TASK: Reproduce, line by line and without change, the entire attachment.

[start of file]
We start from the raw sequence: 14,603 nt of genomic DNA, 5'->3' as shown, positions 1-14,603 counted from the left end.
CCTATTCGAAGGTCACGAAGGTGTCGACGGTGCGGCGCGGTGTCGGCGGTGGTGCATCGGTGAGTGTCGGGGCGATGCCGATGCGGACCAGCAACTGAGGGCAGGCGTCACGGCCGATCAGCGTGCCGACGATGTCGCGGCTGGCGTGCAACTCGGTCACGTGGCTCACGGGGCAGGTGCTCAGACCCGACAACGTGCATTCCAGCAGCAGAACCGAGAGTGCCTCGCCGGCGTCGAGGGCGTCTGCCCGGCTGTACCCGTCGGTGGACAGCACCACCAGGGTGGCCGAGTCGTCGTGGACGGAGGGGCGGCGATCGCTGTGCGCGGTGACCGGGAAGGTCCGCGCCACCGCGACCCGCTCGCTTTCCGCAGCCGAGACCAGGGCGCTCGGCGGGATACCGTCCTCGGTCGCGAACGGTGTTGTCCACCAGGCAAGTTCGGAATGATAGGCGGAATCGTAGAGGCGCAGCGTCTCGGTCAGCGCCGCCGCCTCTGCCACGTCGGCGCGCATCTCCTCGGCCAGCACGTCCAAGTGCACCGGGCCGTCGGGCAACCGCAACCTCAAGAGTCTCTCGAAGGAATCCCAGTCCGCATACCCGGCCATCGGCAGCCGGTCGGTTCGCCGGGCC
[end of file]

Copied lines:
We start from the raw sequence: 14,603 nt of genomic DNA, 5'->3' as shown, positions 1-14,603 counted from the left end.
CCTATTCGAAGGTCACGAAGGTGTCGACGGTGCGGCGCGGTGTCGGCGGTGGTGCATCGGTGAGTGTCGGGGCGATGCCGATGCGGACCAGCAACTGAGGGCAGGCGTCACGGCCGATCAGCGTGCCGACGATGTCGCGGCTGGCGTGCAACTCGGTCACGTGGCTCACGGGGCAGGTGCTCAGACCCGACAACGTGCATTCCAGCAGCAGAACCGAGAGTGCCTCGCCGGCGTCGAGGGCGTCTGCCCGGCTGTACCCGTCGGTGGACAGCACCACCAGGGTGGCCGAGTCGTCGTGGACGGAGGGGCGGCGATCGCTGTGCGCGGTGACCGGGAAGGTCCGCGCCACCGCGACCCGCTCGCTTTCCGCAGCCGAGACCAGGGCGCTCGGCGGGATACCGTCCTCGGTCGCGAACGGTGTTGTCCACCAGGCAAGTTCGGAATGATAGGCGGAATCGTAGAGGCGCAGCGTCTCGGTCAGCGCCGCCGCCTCTGCCACGTCGGCGCGCATCTCCTCGGCCAGCACGTCCAAGTGCACCGGGCCGTCGGGCAACCGCAACCTCAAGAGTCTCTCGAAGGAATCCCAGTCCGCATACCCGGCCATCGGCAGCCGGTCGGTTCGCCGGGCC